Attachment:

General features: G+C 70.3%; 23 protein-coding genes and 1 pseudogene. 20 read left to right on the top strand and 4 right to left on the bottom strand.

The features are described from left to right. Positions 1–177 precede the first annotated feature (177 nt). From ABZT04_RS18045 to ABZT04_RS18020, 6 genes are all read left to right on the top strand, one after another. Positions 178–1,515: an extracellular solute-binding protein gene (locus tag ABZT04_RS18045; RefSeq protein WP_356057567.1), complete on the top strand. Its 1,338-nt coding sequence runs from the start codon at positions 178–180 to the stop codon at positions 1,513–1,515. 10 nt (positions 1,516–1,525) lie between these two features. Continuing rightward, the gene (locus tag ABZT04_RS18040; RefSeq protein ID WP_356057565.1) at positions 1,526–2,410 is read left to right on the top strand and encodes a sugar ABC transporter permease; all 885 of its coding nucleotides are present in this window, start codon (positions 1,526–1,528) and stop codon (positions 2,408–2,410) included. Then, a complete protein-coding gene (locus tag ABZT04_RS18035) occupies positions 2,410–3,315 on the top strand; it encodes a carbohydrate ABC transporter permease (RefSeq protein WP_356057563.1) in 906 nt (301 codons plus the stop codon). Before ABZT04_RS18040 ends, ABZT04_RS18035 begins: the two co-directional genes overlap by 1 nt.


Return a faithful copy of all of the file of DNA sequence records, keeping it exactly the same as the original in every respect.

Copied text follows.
General features: G+C 70.3%; 23 protein-coding genes and 1 pseudogene. 20 read left to right on the top strand and 4 right to left on the bottom strand.

The features are described from left to right. Positions 1–177 precede the first annotated feature (177 nt). From ABZT04_RS18045 to ABZT04_RS18020, 6 genes are all read left to right on the top strand, one after another. Positions 178–1,515: an extracellular solute-binding protein gene (locus tag ABZT04_RS18045; RefSeq protein WP_356057567.1), complete on the top strand. Its 1,338-nt coding sequence runs from the start codon at positions 178–180 to the stop codon at positions 1,513–1,515. 10 nt (positions 1,516–1,525) lie between these two features. Continuing rightward, the gene (locus tag ABZT04_RS18040; RefSeq protein ID WP_356057565.1) at positions 1,526–2,410 is read left to right on the top strand and encodes a sugar ABC transporter permease; all 885 of its coding nucleotides are present in this window, start codon (positions 1,526–1,528) and stop codon (positions 2,408–2,410) included. Then, a complete protein-coding gene (locus tag ABZT04_RS18035) occupies positions 2,410–3,315 on the top strand; it encodes a carbohydrate ABC transporter permease (RefSeq protein WP_356057563.1) in 906 nt (301 codons plus the stop codon). Before ABZT04_RS18040 ends, ABZT04_RS18035 begins: the two co-directional genes overlap by 1 nt.